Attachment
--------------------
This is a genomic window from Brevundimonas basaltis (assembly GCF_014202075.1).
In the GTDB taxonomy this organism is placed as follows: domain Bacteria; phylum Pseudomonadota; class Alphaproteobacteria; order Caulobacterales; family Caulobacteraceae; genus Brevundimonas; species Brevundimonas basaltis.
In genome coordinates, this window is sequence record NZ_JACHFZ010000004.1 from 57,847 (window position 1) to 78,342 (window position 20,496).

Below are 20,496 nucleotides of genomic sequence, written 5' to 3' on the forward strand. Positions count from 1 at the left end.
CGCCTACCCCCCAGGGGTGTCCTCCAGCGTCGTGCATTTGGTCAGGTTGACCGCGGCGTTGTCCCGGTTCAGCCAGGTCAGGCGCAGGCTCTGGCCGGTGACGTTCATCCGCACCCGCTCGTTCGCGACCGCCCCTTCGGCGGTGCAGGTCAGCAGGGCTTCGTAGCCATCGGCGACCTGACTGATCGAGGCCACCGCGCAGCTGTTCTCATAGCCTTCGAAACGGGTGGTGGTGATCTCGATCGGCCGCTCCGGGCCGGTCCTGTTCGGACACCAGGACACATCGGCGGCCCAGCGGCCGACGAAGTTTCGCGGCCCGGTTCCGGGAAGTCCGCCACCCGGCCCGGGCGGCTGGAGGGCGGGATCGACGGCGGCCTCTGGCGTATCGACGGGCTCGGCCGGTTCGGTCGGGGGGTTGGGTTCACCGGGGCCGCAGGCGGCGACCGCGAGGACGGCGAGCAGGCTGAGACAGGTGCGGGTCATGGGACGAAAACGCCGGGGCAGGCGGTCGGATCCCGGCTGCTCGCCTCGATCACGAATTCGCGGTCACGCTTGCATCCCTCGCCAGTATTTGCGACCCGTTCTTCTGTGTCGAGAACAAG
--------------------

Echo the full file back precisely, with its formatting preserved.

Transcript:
This is a genomic window from Brevundimonas basaltis (assembly GCF_014202075.1).
In the GTDB taxonomy this organism is placed as follows: domain Bacteria; phylum Pseudomonadota; class Alphaproteobacteria; order Caulobacterales; family Caulobacteraceae; genus Brevundimonas; species Brevundimonas basaltis.
In genome coordinates, this window is sequence record NZ_JACHFZ010000004.1 from 57,847 (window position 1) to 78,342 (window position 20,496).

Below are 20,496 nucleotides of genomic sequence, written 5' to 3' on the forward strand. Positions count from 1 at the left end.
CGCCTACCCCCCAGGGGTGTCCTCCAGCGTCGTGCATTTGGTCAGGTTGACCGCGGCGTTGTCCCGGTTCAGCCAGGTCAGGCGCAGGCTCTGGCCGGTGACGTTCATCCGCACCCGCTCGTTCGCGACCGCCCCTTCGGCGGTGCAGGTCAGCAGGGCTTCGTAGCCATCGGCGACCTGACTGATCGAGGCCACCGCGCAGCTGTTCTCATAGCCTTCGAAACGGGTGGTGGTGATCTCGATCGGCCGCTCCGGGCCGGTCCTGTTCGGACACCAGGACACATCGGCGGCCCAGCGGCCGACGAAGTTTCGCGGCCCGGTTCCGGGAAGTCCGCCACCCGGCCCGGGCGGCTGGAGGGCGGGATCGACGGCGGCCTCTGGCGTATCGACGGGCTCGGCCGGTTCGGTCGGGGGGTTGGGTTCACCGGGGCCGCAGGCGGCGACCGCGAGGACGGCGAGCAGGCTGAGACAGGTGCGGGTCATGGGACGAAAACGCCGGGGCAGGCGGTCGGATCCCGGCTGCTCGCCTCGATCACGAATTCGCGGTCACGCTTGCATCCCTCGCCAGTATTTGCGACCCGTTCTTCTGTGTCGAGAACAAG